4. Connect a vacuum pump to the gauge union of the suction service valve. 5 Switch on the vacuum pump and reduce the pressure in the crankcase to slightly below atmospheric, allowing the oil to be drawn in until the correct level is reached.
6. Stop the vacuum pump, crack off the suction service valve from the front seat position, purge oil from the charging line and close the shut-off valve. Then front seat the suction service valve.
7. Remove the charging line and replace the oil filler plug.
8. Fully back seat and crack off both service valves, or set to operating positions.
9 Leak test the compressor.
10 Start the system and allow it to settle down to average operating conditions. echeck the oil level.

When charging oil, ensure that the charging line is always below the oil level in the container.

Compressor charging

When the compressor design is such that a suction strainer and oil return to the crankcase is featured, oil may be added via the suction service valve gauge union in much the same way as described above but using the compressor to draw a vacuum instead of a vacuum pump (Figure 112).


Draining compressor oil

This may be necessary when too much oil has been added, when maintenance contracts stipulate a periodic oil change, or when a system has been contaminated.

Assuming that the compressor does not have an oil drain facility and the removal of the base plate or sump plate is impractical or uneconomical, two simple methods may be adopted.

Vacuum method

This requires an air tight container or preferably a graduated cylinder so that the amount of oil removed can be measured and the precise amount replaced.

By pulling a vacuum on the container or cylinder, the oil will be drawn out of the compressor into the cylinder (Figure 113). During this process the compressor must be isolated from the system by front seating the service valves.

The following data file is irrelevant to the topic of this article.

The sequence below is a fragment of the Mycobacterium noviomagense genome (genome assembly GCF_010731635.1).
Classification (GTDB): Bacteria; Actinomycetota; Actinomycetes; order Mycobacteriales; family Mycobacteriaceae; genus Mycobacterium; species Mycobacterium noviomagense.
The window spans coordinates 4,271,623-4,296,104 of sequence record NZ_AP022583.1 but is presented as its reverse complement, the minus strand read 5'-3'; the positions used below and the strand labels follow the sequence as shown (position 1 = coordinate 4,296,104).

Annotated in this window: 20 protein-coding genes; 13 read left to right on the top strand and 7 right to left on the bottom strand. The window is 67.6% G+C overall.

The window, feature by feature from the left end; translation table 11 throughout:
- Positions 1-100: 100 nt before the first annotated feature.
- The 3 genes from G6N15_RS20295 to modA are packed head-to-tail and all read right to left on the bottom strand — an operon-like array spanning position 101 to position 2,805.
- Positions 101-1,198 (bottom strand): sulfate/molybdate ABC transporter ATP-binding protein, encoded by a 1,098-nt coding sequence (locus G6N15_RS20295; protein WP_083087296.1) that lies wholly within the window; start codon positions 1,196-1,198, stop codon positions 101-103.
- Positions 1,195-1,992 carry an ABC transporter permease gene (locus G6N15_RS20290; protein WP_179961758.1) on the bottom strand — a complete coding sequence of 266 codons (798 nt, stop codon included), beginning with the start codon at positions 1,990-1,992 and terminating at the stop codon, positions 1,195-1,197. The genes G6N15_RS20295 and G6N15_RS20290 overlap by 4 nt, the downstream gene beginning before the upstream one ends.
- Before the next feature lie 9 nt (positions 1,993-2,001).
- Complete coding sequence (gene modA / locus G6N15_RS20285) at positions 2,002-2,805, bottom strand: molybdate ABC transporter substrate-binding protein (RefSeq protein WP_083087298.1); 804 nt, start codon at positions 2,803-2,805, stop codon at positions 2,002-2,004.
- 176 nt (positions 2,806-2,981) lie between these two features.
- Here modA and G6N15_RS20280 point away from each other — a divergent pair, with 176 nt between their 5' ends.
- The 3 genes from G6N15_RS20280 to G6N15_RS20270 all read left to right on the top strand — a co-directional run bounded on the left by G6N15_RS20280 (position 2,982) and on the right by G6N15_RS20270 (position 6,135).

System pressure method

With a length of tubing and an adaptor fitted to the filler hole after pressure in the crankcase has been reduced and both service valves front seated, create a positive pressure in the crankcase by cracking off the suction service valve from the front seat position (Figure 114). Provided the tubing reaches to the bottom of the crankcase or sump, the oil will be forced out of the compressor and into the container.


Correcting the oil level

The pressure method above can be used to reduce the level of oil in the crankcase in the event of an overcharge. By fitting an adaptor tube which terminates at the correct level below the crankshaft, oil will be forced out of the compressor when the crankcase is pressurized, but only until the oil level reaches the end of the tube.

Refrigerator Commissioning Checks

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When the system has been evacuated, the next step is to carry out a thorough leak test.

The system may then be charged with refrigerant. Irrespective of which method of charging is used, it must be remembered that the compressor is being operated for the first time. It will have been standing for a considerable period, and oil will have drained from cylinders and bearings.

Before attempting to start the compressor the following checks must be made:

1. Ensure that the electrical supply voltage is correct according to the compressor motor nameplate.